Could it be that the answer is found in the first chapter of the Book of Acts, when, after Jesus has ascended into heaven, the apostles and the rest of their group gathered in the upper room and “with one accord were devoting themselves to prayer” (Acts 1:14)? As we read the book of Acts, we find two things consistently: this group of people who formed the beginning of the Christian church in the world were in agreement with one another, and they were continuously in prayer. We read that they“devoted themselves to fellowship” (Acts 2:42), that they were in “one accord” (Acts 1:14), and in today’s reading that “the full number of those who believed were of one heart and soul” (Acts 4:32).
And could it be that the reason that they were so totally in agreement had something to do with the fact that they were bringing everything before the Lord in prayer. The first century church was alive—it was viewed as a threat by the Jewish leadership because there was clear evidence that something was at work beyond the mere words and actions of a group of common, uneducated people.
When was the last time that you heard the Christian Church in this country described as a threat to anything? It’s commonly described as intolerant, hypocritical, narrow-minded, biased, homophobic, and lots of other similar phrases—but threatening? I don’t think so. The Muslims now—many people view them as threatening. Christians are more likely to be viewed as pathetic than threatening—why is this? What did the early church have that we don’t?
The early church was devoted to prayer. “They lifted their voices together to God” (Acts 4:24). Jesus said that there’s power in public united prayer. He said “If two or three of you agree on earth about anything they ask, it will be done for them by my Father in heaven. For where two or three are gathered in my name, there am I among them” (Matthew 18:19-20). The reason that Jesus told us to pray “Our Father” instead of “My Father” is because of the importance of agreeing together in prayer. Strong, growing churches are united in prayer.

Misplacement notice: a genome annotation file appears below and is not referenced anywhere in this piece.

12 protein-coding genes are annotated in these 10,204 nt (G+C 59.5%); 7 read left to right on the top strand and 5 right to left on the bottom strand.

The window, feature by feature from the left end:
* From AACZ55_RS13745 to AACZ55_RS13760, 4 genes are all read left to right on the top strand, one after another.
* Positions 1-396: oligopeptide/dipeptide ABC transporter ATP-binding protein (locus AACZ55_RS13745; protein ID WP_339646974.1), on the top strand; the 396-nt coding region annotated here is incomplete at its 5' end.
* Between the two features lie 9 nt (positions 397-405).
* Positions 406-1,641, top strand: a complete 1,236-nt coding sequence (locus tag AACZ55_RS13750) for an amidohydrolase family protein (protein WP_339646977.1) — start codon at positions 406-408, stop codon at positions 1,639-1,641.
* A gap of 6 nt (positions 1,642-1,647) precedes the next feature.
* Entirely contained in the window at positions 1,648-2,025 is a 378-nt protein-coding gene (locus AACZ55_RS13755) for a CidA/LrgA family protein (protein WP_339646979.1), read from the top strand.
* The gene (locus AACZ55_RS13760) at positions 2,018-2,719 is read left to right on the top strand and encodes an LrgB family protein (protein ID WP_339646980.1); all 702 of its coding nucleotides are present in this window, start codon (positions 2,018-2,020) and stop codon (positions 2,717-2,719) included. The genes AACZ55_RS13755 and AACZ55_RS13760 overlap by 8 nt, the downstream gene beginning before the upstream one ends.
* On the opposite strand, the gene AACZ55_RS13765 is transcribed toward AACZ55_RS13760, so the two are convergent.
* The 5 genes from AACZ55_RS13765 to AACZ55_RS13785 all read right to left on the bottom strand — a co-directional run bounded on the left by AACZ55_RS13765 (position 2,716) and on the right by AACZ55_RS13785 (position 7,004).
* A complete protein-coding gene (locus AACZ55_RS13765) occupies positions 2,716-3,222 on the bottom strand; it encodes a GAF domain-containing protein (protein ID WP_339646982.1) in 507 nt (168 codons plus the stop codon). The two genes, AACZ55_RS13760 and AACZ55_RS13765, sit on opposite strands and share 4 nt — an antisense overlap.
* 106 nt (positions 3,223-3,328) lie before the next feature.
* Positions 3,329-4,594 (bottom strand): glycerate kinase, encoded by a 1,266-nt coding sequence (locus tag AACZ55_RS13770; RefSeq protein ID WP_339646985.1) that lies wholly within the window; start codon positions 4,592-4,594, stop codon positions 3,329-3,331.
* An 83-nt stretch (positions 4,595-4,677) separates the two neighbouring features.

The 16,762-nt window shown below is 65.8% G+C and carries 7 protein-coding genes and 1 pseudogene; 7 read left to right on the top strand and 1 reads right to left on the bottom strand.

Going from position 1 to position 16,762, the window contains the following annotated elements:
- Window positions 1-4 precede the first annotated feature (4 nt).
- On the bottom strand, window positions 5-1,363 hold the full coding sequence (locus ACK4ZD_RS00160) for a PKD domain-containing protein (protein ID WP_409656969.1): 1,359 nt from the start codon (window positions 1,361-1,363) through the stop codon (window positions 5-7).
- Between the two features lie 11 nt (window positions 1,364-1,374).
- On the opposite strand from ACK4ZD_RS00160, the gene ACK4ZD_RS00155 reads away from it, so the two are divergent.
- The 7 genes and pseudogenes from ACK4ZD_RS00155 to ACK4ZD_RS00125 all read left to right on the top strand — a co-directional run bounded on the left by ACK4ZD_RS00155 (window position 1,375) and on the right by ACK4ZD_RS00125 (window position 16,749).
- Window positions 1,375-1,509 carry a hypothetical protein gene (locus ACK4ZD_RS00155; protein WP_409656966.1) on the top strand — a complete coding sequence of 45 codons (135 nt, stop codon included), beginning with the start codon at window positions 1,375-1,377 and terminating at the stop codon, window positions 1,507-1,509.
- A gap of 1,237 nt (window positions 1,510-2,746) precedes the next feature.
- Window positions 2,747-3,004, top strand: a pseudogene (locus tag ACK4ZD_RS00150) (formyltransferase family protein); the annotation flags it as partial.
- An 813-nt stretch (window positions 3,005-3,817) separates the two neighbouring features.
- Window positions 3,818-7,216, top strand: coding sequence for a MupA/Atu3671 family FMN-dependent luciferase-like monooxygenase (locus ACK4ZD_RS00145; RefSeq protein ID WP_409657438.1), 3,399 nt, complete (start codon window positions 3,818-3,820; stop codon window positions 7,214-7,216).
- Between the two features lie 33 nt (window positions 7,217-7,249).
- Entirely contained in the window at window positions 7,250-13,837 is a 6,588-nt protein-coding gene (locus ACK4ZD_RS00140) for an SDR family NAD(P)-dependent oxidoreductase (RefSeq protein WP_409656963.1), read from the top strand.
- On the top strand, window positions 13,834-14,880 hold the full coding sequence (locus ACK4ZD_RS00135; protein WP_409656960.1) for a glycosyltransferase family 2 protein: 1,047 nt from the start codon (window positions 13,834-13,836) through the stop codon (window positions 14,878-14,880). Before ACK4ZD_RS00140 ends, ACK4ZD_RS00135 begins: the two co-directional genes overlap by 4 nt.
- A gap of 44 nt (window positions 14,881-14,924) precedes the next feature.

Paul understood this well; this is why he wrote to the church at Corinth that “You must … help us by prayer, so that many will give thanks on our behalf for the blessing granted us through the prayers of many” (2 Corinthians 1:11). He wrote similarly to the other churches. Paul knew that his success in his missionary journeys depended heavily on the prayers of people who were not with him, who would probably never go to the places that he went, and who would likely never meet the people they were praying for.
The early church understood the power of prayer. Andrew Murray wrote in his book, With Christ in the School of Prayer, “Most churches think their members are gathered into one simply to take care of and build up each other. They know not that God rules the world by the prayers of his saints; that prayer is the power by which Satan is conquered; that by prayer the church on earth has disposal of the power of the heavenly world.”
Not only did the Jerusalem church understand the importance of prayer, they knew how to pray.
- Their prayers focused on God. They understood that the answers to life’s greatest problems can be found only by placing them before the Lord.
- The early church understood the importance of God’s Word in their prayer life. The prayer that is prayed in our reading from the Book of Acts includes a quote from Psalm 2. We sometimes say that they don’t know what to pray; God has given us Scripture to provide content for our prayer lives. Not sure what or how to pray? Open the book of psalms and begin to read.
- The prayers of the early church recall both blessings and victories that they have received. They acknowledge God’s work in their midst and they praise Him for His work in their lives.
- Finally, the early church petitioned God for specific needs. They wanted boldness in their witness—so they asked God to give it to them! They asked for miracles, for signs and wonders—not to make themselves look good, but rather in the hopes of turning many to Jesus Christ.